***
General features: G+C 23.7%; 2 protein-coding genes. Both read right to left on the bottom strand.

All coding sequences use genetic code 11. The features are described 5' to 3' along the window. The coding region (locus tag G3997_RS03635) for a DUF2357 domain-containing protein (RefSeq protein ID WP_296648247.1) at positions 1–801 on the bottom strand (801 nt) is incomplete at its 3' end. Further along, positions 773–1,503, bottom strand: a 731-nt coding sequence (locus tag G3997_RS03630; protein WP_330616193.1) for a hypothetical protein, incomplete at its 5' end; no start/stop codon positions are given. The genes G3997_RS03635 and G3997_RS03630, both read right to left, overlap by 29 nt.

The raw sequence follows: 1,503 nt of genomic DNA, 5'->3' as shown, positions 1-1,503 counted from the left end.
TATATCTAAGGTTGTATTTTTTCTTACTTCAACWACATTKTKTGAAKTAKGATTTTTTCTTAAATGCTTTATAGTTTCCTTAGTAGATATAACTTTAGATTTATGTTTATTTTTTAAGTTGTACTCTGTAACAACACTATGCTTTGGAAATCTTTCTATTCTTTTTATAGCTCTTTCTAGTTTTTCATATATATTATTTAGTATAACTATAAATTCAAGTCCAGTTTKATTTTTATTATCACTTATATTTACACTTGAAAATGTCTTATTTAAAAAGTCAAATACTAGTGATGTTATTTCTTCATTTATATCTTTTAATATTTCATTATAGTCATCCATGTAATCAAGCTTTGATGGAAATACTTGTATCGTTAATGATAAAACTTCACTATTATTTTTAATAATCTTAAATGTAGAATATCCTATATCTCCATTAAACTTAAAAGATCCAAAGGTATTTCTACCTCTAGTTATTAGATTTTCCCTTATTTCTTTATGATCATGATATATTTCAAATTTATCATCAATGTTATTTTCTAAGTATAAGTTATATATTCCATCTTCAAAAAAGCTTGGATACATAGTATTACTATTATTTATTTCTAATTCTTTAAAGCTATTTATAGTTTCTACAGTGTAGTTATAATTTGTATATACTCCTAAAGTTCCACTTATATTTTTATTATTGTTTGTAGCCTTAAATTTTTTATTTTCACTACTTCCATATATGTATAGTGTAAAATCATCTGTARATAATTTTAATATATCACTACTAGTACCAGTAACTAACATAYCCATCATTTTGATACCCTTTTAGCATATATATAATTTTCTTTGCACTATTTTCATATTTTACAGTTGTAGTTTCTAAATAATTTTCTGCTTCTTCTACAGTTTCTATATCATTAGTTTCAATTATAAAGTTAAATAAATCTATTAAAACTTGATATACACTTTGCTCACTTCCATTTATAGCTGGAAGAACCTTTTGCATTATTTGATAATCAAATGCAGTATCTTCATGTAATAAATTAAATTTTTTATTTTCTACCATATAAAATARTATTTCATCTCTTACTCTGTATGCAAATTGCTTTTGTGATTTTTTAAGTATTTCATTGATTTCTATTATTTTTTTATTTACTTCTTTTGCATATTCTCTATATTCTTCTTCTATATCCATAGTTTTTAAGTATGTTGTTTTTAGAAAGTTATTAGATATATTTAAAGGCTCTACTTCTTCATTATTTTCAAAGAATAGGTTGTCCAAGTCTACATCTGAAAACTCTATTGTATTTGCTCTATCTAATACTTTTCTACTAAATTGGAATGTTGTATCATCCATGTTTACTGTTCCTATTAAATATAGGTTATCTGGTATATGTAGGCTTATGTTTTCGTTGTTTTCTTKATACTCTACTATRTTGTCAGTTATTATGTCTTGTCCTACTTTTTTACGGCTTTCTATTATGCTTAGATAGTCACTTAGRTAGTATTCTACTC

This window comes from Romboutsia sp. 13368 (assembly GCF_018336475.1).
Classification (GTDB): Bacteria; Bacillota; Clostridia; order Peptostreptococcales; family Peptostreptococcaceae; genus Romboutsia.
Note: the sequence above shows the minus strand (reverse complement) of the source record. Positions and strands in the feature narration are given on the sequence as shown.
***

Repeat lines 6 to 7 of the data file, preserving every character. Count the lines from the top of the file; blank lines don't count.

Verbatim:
Classification (GTDB): Bacteria; Bacillota; Clostridia; order Peptostreptococcales; family Peptostreptococcaceae; genus Romboutsia.
Note: the sequence above shows the minus strand (reverse complement) of the source record. Positions and strands in the feature narration are given on the sequence as shown.